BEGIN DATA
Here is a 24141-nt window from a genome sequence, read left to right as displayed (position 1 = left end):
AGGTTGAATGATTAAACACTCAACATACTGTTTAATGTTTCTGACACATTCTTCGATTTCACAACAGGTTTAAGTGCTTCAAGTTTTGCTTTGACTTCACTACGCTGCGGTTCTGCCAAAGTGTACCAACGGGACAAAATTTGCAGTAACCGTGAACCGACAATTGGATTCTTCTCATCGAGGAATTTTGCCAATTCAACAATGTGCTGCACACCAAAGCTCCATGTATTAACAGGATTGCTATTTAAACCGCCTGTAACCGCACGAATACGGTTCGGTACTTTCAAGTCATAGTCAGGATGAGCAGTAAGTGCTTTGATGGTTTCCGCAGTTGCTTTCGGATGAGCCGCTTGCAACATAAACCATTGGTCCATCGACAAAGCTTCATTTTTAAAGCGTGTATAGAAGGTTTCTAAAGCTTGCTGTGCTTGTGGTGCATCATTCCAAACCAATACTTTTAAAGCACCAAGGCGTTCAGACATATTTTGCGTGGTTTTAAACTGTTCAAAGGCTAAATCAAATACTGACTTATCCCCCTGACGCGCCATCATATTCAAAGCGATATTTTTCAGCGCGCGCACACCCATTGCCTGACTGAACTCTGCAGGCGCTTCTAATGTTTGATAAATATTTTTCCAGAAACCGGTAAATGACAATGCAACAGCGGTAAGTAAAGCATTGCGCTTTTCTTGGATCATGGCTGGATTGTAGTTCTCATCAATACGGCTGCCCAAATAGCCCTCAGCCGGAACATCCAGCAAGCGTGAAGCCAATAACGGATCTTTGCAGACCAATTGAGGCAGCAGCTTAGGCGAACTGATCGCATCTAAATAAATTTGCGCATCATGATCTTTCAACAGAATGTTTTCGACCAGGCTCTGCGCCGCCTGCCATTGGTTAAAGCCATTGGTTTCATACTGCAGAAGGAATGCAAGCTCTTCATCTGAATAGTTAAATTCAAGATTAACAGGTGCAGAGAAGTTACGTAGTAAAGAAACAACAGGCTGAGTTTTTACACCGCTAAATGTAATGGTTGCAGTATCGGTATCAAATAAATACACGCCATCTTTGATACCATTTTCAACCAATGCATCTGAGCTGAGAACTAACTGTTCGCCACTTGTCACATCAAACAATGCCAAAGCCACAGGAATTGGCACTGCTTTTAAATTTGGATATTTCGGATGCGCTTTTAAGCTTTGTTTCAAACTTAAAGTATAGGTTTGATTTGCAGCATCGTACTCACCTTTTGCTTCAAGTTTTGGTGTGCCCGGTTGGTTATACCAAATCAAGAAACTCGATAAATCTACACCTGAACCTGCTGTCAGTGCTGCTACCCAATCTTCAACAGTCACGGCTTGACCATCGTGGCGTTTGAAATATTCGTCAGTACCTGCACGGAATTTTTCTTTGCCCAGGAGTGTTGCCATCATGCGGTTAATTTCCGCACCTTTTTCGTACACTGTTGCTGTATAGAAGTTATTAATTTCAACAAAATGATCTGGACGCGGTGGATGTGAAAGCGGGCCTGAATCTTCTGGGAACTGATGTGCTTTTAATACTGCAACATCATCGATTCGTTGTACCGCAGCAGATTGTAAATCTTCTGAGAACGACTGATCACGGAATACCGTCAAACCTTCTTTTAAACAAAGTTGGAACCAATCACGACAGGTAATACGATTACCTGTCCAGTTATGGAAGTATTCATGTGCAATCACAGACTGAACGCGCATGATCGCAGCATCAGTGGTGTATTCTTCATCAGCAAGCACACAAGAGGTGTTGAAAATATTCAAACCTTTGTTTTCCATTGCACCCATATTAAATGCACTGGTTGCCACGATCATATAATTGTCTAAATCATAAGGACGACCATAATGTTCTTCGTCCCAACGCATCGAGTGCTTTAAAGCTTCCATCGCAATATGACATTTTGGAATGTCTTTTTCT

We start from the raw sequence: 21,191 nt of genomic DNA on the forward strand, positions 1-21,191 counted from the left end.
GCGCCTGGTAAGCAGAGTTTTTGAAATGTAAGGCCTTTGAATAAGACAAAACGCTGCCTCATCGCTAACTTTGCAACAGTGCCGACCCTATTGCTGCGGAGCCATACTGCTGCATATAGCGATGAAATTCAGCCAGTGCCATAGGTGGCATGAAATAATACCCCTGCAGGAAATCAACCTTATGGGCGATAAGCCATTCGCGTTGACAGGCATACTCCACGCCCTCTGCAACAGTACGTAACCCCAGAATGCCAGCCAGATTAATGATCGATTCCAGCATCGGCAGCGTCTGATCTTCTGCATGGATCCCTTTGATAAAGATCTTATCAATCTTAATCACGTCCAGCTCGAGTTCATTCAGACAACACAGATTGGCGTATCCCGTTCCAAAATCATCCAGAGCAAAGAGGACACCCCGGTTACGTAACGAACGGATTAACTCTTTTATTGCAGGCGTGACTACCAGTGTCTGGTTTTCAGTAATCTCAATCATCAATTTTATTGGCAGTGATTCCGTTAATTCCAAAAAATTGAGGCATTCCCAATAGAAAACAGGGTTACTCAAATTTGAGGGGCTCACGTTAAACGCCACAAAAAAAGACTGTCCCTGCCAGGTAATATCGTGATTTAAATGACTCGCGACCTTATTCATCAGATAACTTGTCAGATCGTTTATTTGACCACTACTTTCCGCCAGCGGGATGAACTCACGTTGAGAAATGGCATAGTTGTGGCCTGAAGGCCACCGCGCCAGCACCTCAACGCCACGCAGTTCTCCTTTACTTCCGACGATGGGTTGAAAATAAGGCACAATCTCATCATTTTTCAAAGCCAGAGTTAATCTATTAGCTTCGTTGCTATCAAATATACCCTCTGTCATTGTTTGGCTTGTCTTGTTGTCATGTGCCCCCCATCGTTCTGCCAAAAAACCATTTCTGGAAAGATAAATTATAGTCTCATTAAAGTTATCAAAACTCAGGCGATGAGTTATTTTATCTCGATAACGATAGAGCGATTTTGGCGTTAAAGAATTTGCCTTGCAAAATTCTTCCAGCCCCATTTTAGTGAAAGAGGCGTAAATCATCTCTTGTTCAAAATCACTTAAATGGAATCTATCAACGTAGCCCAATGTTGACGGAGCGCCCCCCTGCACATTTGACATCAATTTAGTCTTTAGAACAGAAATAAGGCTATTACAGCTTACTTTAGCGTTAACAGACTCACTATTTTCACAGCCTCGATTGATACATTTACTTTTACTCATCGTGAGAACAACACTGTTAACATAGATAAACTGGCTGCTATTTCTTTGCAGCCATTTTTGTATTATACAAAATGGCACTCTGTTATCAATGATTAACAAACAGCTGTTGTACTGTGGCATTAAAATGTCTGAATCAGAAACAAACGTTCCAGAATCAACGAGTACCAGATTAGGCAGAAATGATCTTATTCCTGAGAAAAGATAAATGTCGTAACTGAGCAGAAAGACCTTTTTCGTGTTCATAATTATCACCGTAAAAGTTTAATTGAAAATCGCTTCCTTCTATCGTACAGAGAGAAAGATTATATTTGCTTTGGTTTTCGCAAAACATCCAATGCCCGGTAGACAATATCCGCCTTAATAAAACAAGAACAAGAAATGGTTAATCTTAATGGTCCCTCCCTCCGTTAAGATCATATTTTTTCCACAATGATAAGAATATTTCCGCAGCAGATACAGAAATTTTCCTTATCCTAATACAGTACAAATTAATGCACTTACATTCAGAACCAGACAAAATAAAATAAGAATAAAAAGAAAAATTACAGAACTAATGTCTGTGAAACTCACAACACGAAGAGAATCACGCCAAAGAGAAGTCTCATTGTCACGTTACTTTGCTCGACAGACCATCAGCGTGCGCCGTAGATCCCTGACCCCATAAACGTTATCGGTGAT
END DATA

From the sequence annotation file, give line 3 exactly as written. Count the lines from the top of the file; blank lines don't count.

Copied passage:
We start from the raw sequence: 21,191 nt of genomic DNA on the forward strand, positions 1-21,191 counted from the left end.